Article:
Prepaid compensation                                                                                             24,960              24,960
Prepaid insurance                                                                                                 8,596              55,063
Other                                                                                                             5,753              16,523
                                                                                                         $      384,806      $      196,546


      Accrued expenses are comprised of the following:

                                                                                                                    December 31,
                                                                                                             2010                  2009

Accrued clinical research                                                                                $      208,515      $      496,997
Accrued professional fees                                                                                       128,847             122,590
Accrued vacation                                                                                                 48,096              35,300
Other                                                                                                            43,538              26,316
Accrued compensation                                                                                              2,000              28,995
Accrued license fees                                                                                                 —               30,000
       $   430,996   $   740,198


F-10
Table of Contents




                                                    RegeneRx Biopharmaceuticals, Inc.
                                               Notes to Financial Statements — (Continued)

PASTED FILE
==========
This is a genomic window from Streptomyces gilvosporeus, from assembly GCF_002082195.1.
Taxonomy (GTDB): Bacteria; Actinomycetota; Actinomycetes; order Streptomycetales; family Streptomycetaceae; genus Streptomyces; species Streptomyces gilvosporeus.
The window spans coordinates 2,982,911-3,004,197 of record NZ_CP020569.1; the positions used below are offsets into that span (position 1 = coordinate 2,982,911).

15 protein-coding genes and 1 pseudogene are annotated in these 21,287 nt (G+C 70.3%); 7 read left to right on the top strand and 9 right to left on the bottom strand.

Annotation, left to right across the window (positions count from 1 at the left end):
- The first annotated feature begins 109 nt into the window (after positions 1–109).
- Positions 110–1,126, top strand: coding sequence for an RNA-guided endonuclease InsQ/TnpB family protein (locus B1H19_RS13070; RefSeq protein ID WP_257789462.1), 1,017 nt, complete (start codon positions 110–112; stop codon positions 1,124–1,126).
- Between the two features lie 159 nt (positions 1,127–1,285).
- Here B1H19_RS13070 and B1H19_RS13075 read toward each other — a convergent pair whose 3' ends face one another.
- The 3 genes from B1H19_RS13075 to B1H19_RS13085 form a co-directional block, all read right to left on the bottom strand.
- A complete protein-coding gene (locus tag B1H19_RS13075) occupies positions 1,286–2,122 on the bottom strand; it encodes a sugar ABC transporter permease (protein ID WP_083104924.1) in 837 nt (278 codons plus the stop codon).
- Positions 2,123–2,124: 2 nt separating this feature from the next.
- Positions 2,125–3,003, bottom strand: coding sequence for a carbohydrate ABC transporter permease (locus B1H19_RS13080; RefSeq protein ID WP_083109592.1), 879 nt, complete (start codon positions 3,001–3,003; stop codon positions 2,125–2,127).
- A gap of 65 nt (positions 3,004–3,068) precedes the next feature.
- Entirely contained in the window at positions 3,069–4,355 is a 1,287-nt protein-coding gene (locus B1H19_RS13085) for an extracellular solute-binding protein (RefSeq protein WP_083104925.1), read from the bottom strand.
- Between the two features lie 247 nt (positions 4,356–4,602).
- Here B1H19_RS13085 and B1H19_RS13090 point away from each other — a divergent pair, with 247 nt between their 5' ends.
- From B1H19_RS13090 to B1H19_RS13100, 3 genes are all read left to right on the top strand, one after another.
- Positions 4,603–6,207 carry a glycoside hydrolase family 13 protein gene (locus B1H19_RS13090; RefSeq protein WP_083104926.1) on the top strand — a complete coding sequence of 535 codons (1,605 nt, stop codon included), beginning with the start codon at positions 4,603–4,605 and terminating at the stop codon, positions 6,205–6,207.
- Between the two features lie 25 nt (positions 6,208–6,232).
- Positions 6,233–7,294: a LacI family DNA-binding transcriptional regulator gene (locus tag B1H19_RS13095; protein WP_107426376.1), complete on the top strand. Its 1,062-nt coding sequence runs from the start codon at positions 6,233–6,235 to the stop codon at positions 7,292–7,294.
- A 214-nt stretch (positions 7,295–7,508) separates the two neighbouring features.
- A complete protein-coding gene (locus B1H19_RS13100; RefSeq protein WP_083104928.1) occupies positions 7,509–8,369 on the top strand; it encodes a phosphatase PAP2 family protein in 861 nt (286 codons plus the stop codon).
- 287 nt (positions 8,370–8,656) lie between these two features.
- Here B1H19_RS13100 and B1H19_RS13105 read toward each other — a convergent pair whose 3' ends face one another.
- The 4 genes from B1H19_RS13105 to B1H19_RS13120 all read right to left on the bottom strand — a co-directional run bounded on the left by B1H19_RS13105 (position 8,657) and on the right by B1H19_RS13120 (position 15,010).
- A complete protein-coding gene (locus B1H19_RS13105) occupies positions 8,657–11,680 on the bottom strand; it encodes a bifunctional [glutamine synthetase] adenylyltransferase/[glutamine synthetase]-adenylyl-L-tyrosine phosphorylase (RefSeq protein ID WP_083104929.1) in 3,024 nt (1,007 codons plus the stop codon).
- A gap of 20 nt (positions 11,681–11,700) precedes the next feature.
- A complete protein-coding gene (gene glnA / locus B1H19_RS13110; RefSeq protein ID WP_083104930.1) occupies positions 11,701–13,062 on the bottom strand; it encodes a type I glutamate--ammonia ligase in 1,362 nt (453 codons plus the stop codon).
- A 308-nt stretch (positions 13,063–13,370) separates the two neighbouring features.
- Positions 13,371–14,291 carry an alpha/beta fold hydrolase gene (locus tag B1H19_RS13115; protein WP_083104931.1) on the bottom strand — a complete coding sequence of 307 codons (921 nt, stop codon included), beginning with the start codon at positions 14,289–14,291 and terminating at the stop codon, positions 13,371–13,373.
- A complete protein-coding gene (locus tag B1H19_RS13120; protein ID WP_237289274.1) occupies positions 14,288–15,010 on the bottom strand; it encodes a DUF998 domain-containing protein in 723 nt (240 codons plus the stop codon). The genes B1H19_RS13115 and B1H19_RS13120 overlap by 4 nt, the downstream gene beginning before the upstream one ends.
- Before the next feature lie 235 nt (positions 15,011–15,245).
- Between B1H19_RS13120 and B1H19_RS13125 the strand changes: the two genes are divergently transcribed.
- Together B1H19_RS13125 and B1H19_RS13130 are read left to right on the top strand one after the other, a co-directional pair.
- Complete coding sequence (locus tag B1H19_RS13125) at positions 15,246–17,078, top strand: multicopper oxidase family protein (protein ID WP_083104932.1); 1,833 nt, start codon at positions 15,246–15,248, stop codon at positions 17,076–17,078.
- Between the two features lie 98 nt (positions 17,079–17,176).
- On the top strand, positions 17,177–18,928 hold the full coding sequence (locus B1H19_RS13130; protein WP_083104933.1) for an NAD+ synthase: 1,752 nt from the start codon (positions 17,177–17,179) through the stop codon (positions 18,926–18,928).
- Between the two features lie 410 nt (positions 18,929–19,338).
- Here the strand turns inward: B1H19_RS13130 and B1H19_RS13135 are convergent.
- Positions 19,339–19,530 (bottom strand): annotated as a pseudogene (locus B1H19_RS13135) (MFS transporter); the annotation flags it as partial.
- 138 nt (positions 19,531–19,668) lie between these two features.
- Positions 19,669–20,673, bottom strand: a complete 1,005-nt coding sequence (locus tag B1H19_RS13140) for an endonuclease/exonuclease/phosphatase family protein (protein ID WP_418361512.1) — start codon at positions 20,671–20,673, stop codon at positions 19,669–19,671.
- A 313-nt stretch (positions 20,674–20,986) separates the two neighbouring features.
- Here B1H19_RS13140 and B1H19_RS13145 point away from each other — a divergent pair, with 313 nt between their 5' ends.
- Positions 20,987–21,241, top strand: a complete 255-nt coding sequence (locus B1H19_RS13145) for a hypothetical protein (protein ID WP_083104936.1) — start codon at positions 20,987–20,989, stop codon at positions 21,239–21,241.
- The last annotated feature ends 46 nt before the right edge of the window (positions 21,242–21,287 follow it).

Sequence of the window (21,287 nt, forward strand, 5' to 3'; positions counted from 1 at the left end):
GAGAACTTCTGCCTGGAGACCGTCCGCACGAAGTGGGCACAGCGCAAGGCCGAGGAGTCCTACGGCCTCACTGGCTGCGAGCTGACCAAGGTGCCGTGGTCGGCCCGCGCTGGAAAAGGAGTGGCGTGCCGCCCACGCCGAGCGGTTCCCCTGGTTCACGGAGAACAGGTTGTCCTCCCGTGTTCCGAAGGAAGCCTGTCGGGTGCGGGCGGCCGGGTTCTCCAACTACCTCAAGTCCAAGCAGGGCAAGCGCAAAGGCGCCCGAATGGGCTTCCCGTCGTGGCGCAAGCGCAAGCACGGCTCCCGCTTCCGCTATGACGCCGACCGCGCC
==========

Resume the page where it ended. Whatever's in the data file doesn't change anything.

6. EMPLOYEE BENEFIT PLANS

      We have a defined contribution retirement plan that complies with Section 401(k) of the Internal Revenue Code (the ―Code‖). All
employees of the Company are eligible to participate in the plan. The Company matches 100% of each participant’s voluntary contributions,
subject to a maximum Company contribution of 4% of the participant’s compensation. The Company’s matching portion totaled $43,280 and
$18,269 for the years ended December 31, 2010 and 2009, respectively. In order to conserve cash, the Company discontinued the matching
contribution effective June 5, 2009 and reinstated it on March 1, 2010.

7. STOCKHOLDERS’ EQUITY

      Shareholders Rights Plan. Our Board of Directors adopted a Rights Agreement, dated April 29, 1994, as amended, that is intended to
discourage an unsolicited change in control of the Company. In general, if an entity acquires more than a 25% ownership interest in the
Company without the endorsement of our Board of Directors, then our current stockholders (other than the acquiring entity) will be issued a
significant number of new shares, the effect of which would dilute the ownership of the acquiring entity and could delay or prevent the change
in control.

     Registration Rights Agreements. In connection with the sale of certain equity instruments, we have entered into Registration Rights
Agreements. Generally, these Agreements required us to file registration statements with the Securities and Exchange Commission to register
common shares to permit re-sale of common shares previously sold under an exemption from registration or to register common shares that